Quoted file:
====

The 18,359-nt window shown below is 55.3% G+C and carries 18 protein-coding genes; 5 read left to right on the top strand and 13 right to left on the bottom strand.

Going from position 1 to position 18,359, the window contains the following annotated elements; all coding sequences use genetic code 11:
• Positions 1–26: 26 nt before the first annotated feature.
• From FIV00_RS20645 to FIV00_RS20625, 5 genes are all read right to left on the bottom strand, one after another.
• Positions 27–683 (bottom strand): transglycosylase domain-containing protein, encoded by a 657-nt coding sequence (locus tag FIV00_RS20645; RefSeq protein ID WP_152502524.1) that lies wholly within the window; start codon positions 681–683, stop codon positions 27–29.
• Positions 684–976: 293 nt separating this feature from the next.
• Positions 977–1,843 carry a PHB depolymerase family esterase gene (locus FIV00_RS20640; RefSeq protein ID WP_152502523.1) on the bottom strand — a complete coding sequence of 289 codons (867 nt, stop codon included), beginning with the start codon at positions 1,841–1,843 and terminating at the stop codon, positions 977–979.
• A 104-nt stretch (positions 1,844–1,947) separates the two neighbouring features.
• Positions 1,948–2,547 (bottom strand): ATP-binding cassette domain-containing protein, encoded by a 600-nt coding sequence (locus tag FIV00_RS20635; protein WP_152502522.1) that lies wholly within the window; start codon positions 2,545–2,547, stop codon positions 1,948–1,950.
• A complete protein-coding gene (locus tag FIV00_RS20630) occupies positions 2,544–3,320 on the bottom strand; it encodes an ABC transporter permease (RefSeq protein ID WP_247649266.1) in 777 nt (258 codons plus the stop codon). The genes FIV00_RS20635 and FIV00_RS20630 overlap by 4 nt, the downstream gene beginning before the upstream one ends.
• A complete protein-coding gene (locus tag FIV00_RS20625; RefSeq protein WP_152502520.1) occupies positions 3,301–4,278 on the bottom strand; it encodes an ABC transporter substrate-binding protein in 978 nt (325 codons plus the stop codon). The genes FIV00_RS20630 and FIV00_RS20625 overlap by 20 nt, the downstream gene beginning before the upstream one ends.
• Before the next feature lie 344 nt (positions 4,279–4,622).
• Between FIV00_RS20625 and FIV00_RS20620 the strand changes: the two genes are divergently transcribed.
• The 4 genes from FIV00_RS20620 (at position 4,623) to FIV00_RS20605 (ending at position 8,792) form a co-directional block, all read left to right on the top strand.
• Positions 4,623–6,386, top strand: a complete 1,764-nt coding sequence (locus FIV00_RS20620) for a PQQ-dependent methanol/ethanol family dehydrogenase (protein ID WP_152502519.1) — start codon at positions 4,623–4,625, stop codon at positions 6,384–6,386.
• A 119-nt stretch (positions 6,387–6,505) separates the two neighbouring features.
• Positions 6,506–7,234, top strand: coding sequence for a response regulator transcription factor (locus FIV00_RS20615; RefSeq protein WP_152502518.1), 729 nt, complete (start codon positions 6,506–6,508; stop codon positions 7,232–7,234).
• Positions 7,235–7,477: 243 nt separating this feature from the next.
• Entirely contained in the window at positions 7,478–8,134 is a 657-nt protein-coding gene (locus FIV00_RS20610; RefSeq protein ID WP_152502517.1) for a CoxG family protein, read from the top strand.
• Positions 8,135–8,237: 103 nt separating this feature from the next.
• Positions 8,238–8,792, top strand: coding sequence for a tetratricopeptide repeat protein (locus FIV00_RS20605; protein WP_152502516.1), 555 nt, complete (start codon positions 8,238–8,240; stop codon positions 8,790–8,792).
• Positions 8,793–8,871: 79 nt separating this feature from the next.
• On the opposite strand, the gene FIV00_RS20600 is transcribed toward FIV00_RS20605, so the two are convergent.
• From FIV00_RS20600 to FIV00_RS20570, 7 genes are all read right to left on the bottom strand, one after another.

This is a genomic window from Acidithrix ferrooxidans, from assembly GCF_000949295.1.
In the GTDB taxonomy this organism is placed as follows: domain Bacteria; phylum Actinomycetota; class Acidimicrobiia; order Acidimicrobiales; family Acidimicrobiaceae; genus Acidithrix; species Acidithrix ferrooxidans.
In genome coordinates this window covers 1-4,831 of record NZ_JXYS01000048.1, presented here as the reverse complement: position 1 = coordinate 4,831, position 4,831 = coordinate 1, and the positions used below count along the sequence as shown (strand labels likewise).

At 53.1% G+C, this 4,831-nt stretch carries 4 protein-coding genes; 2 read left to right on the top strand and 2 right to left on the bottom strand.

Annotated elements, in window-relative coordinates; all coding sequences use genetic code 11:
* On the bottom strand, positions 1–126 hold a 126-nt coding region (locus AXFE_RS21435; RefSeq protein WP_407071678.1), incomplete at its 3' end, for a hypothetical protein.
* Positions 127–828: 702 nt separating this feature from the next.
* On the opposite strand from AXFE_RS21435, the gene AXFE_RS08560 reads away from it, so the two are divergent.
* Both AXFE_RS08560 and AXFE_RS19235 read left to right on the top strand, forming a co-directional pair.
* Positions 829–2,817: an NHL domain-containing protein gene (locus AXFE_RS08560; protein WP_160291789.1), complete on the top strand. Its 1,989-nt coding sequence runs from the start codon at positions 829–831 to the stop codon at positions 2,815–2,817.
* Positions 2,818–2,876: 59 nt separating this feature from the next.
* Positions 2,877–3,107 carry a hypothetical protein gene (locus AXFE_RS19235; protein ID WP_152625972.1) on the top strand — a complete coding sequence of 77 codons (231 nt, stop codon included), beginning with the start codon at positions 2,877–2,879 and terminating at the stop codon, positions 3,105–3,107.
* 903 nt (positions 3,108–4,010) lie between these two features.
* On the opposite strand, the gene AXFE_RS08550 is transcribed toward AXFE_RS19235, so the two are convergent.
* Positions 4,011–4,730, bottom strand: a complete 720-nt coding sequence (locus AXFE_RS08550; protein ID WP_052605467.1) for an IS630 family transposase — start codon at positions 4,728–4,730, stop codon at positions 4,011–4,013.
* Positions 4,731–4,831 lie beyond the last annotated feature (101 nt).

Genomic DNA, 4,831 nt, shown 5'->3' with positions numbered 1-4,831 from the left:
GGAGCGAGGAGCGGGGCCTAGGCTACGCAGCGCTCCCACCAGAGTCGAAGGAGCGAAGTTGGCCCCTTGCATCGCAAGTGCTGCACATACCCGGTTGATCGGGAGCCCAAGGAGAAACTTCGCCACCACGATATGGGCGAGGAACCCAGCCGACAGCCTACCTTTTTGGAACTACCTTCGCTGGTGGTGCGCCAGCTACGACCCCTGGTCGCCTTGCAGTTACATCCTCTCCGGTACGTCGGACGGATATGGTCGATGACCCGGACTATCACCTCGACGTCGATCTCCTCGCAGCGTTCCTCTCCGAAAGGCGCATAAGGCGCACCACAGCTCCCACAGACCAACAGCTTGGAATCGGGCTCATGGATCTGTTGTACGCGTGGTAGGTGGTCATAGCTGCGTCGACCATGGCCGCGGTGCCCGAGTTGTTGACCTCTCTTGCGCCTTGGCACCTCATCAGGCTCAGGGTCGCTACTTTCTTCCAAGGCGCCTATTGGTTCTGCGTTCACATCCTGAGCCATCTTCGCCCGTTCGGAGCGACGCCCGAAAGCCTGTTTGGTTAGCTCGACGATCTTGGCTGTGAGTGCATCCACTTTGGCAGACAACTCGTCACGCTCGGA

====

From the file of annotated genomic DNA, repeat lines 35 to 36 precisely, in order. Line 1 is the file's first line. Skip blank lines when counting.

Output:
* Positions 2,818–2,876: 59 nt separating this feature from the next.
* Positions 2,877–3,107 carry a hypothetical protein gene (locus AXFE_RS19235; protein ID WP_152625972.1) on the top strand — a complete coding sequence of 77 codons (231 nt, stop codon included), beginning with the start codon at positions 2,877–2,879 and terminating at the stop codon, positions 3,105–3,107.